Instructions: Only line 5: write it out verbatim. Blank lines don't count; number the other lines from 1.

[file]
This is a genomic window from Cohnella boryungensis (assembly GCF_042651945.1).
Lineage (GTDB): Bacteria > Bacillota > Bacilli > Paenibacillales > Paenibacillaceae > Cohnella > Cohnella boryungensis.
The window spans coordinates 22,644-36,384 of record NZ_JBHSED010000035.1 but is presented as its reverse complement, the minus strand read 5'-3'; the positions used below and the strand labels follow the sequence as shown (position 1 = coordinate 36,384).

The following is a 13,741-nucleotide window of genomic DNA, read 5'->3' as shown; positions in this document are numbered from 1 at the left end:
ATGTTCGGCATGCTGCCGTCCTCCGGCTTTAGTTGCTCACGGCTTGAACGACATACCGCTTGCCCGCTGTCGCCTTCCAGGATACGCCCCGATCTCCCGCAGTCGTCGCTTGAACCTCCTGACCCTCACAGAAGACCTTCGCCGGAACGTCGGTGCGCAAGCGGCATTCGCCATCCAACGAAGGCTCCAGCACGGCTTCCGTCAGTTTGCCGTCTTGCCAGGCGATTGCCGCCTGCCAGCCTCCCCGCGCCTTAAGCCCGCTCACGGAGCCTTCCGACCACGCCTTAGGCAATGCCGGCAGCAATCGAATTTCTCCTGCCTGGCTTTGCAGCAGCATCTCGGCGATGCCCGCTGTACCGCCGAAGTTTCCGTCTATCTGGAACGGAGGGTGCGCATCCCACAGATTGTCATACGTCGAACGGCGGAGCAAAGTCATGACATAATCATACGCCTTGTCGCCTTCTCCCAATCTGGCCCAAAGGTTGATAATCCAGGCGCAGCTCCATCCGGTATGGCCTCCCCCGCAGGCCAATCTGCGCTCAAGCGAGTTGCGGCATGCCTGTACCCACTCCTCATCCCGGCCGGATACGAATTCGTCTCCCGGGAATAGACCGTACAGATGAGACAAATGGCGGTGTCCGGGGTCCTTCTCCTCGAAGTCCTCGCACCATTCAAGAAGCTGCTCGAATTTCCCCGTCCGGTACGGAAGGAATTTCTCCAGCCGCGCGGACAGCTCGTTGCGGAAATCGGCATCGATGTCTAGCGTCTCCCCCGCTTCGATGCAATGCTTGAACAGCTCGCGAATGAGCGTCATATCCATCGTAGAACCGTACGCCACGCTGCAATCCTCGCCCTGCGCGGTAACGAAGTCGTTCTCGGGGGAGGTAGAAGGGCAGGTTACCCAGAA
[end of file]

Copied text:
ATGTTCGGCATGCTGCCGTCCTCCGGCTTTAGTTGCTCACGGCTTGAACGACATACCGCTTGCCCGCTGTCGCCTTCCAGGATACGCCCCGATCTCCCGCAGTCGTCGCTTGAACCTCCTGACCCTCACAGAAGACCTTCGCCGGAACGTCGGTGCGCAAGCGGCATTCGCCATCCAACGAAGGCTCCAGCACGGCTTCCGTCAGTTTGCCGTCTTGCCAGGCGATTGCCGCCTGCCAGCCTCCCCGCGCCTTAAGCCCGCTCACGGAGCCTTCCGACCACGCCTTAGGCAATGCCGGCAGCAATCGAATTTCTCCTGCCTGGCTTTGCAGCAGCATCTCGGCGATGCCCGCTGTACCGCCGAAGTTTCCGTCTATCTGGAACGGAGGGTGCGCATCCCACAGATTGTCATACGTCGAACGGCGGAGCAAAGTCATGACATAATCATACGCCTTGTCGCCTTCTCCCAATCTGGCCCAAAGGTTGATAATCCAGGCGCAGCTCCATCCGGTATGGCCTCCCCCGCAGGCCAATCTGCGCTCAAGCGAGTTGCGGCATGCCTGTACCCACTCCTCATCCCGGCCGGATACGAATTCGTCTCCCGGGAATAGACCGTACAGATGAGACAAATGGCGGTGTCCGGGGTCCTTCTCCTCGAAGTCCTCGCACCATTCAAGAAGCTGCTCGAATTTCCCCGTCCGGTACGGAAGGAATTTCTCCAGCCGCGCGGACAGCTCGTTGCGGAAATCGGCATCGATGTCTAGCGTCTCCCCCGCTTCGATGCAATGCTTGAACAGCTCGCGAATGAGCGTCATATCCATCGTAGAACCGTACGCCACGCTGCAATCCTCGCCCTGCGCGGTAACGAAGTCGTTCTCGGGGGAGGTAGAAGGGCAGGTTACCCAGAA